CONAN: And an email. This is from Hank Kelly(ph). He too remembers December 7, 1941. I lived in the Bronx and was listening to the Giants/Dodgers football game. Yes, those were football teams as well. The game was interrupted with the announcement of the Japanese bombing Pearl Harbor. I left the apartment and went to the corner candy store, where my older sister and her friends hung out. There were quite a few young men who were about 17, 18 years old. I informed them what I'd heard. I always wondered what happened to those young men whom I'm sure eventually went into the armed forces.
Let's see if we go next to Dave. Dave is on the line with us from Salt Lake City.
DAVE: Hey. Thanks for having me on.
CONAN: Sure. Go ahead.
DAVE: My profound time radio is a little more recent than that. It was 2006. It's the third week in November, and I was listening to this program, to SCIENCE FRIDAY with Ira Flatow.
DAVE: For years I had been - my only link to, you know, the science world was Friday afternoons. And I was frustrated. I was working construction at the time. I was going through a divorce. I didn't have a place to stay. And I would set aside my Friday afternoon, and I was just sitting in a parking lot listening to Ira interview Sylvia Earle. And it was just profound to hear Dr. Earle talk about the science that's just - also the passion of our world and how beautiful it is and how to see it with new eyes. And from that second on, I went back to school. I finished two undergraduate degrees, and now I'm just finishing up a master's in Earth science.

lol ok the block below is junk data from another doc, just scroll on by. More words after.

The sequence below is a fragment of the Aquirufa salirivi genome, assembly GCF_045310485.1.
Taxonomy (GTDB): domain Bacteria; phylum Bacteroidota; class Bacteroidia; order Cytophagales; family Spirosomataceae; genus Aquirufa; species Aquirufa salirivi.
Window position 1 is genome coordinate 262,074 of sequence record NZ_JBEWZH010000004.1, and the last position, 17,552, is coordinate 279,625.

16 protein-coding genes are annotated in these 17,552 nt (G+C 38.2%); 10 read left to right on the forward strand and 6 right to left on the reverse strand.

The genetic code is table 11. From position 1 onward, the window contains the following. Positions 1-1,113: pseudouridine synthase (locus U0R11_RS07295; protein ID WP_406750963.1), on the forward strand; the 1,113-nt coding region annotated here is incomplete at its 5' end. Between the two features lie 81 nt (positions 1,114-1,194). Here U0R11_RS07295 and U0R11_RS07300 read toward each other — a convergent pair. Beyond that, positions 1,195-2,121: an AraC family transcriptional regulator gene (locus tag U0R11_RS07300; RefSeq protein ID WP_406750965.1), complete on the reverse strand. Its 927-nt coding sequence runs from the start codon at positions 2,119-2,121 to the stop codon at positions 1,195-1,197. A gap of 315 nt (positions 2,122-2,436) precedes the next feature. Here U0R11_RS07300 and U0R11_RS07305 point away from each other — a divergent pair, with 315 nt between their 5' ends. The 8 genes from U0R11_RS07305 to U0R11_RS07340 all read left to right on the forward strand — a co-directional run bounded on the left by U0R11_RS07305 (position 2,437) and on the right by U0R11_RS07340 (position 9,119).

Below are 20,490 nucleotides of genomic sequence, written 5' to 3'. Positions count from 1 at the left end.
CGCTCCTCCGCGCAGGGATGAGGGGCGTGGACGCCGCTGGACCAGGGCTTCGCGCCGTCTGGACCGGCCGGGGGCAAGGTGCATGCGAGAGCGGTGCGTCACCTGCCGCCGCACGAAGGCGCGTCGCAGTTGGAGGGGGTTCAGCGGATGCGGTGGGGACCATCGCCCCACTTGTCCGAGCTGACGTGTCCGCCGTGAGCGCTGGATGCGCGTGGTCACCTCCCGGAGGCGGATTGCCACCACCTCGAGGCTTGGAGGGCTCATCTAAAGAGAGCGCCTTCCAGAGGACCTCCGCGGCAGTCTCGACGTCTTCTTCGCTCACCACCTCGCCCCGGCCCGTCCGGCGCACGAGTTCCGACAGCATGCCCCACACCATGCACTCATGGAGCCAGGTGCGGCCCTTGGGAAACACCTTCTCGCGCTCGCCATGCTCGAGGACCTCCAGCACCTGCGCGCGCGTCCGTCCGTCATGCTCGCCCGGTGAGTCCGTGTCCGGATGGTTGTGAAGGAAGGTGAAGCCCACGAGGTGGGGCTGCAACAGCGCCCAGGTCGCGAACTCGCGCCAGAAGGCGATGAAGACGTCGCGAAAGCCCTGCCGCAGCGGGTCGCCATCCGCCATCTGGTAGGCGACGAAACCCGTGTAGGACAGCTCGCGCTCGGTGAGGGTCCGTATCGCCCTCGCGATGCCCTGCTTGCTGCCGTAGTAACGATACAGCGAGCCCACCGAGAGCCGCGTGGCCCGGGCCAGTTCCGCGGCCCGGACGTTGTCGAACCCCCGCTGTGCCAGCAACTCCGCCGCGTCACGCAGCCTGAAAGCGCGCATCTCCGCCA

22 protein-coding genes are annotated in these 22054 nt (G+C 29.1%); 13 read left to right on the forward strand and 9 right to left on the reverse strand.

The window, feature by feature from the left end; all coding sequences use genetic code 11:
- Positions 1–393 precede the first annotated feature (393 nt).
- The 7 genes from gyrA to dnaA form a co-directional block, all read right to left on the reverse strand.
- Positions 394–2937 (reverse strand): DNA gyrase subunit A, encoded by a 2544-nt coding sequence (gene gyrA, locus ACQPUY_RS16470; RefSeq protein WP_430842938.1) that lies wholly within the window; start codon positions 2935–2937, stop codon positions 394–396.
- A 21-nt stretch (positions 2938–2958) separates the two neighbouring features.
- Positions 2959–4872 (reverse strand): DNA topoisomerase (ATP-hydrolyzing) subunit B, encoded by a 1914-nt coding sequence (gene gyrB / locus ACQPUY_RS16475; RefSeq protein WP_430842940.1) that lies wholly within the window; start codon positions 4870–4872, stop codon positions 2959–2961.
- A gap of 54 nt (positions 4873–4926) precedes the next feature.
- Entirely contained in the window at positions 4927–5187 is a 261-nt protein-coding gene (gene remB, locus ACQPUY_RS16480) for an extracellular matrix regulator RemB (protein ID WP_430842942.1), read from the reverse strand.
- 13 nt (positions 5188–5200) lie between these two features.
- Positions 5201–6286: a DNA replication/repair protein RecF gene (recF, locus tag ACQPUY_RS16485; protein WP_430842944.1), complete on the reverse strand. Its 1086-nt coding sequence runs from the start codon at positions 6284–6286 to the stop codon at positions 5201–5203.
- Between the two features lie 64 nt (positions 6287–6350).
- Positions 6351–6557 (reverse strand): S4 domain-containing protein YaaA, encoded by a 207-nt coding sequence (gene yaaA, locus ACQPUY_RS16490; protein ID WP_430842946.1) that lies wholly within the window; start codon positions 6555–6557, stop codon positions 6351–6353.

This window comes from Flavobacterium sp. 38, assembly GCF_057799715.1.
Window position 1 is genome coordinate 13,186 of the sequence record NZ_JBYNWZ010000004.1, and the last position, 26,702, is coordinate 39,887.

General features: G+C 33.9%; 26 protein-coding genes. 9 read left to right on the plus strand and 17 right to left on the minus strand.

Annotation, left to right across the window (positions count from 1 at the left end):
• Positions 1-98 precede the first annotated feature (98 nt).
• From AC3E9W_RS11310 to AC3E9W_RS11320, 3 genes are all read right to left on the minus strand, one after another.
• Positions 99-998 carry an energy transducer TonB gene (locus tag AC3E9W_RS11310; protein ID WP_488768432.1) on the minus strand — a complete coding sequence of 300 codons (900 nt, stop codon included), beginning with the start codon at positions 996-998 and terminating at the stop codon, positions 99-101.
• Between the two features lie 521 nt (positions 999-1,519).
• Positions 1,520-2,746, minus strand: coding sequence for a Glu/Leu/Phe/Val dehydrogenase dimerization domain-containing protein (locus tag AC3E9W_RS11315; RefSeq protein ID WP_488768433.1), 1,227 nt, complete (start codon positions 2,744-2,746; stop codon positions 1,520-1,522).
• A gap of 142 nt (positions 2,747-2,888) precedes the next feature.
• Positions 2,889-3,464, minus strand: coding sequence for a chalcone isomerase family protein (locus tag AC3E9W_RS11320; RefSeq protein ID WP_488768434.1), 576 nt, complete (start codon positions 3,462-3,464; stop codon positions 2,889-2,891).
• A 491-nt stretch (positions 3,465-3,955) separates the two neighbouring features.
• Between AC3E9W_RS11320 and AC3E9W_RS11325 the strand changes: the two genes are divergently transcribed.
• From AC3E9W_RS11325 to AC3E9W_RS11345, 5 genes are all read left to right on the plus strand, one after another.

CONAN: Well, congratulations.
DAVE: Thanks. It just comes down to that one particular moment.
CONAN: Well, we're never going to tell Ira because it'll just go to his head.
DAVE: That's all right.
CONAN: Thanks very much for the phone call.
CONAN: Speaking of scientists, of course, the medium is indebted to scientists. When we talk about the invention of radio, the names you always hear are Guglielmo Marconi and Nikola Tesla. And it's true, they invented the first radio transmitters and receivers in the 1890s and launched years of patent disputes among them. Well, we think of radio broadcasting, though, a single message, voice or melody carried by radio waves and heard by many people. That would not come until after a series of inventions claimed by many scientists. Reginald Fessenden widely credited with transmitting the first radio broadcast - Christmas Eve 1906 - but there's still some question as to what he broadcast and whether he did it in the way described. We'll never really know.
Today, according to the CIA World Factbook, there are 44,000 radio stations worldwide or thereabouts. Radios are everywhere. UNESCO estimates 75 percent of households in developing countries have radio. Let's go next to John(ph), and John is on the line with us from Sioux City.
JOHN: Hello, Neal. Thank you.
CONAN: Sure. Go ahead.
JOHN: Hey, although my story is - when I was 14, riding my bicycle by a neighbor's house with a funny looking tower in the backyard, he was outside. I asked him about it. He told me it was a ham radio antenna. He invited me to his basement. We got on this big, old, tube-style radio sets, and we talked to somebody in Australia. I was hooked. On my 16th - when I got a ham radio license, then on my 16th birthday, I applied for a job at a radio station, worked there until I finished high school and to college, law school, part-time radio, came back, got a job, found partners, got in the radio business and have - with partners, been in the radio business 35, 40 years, I guess.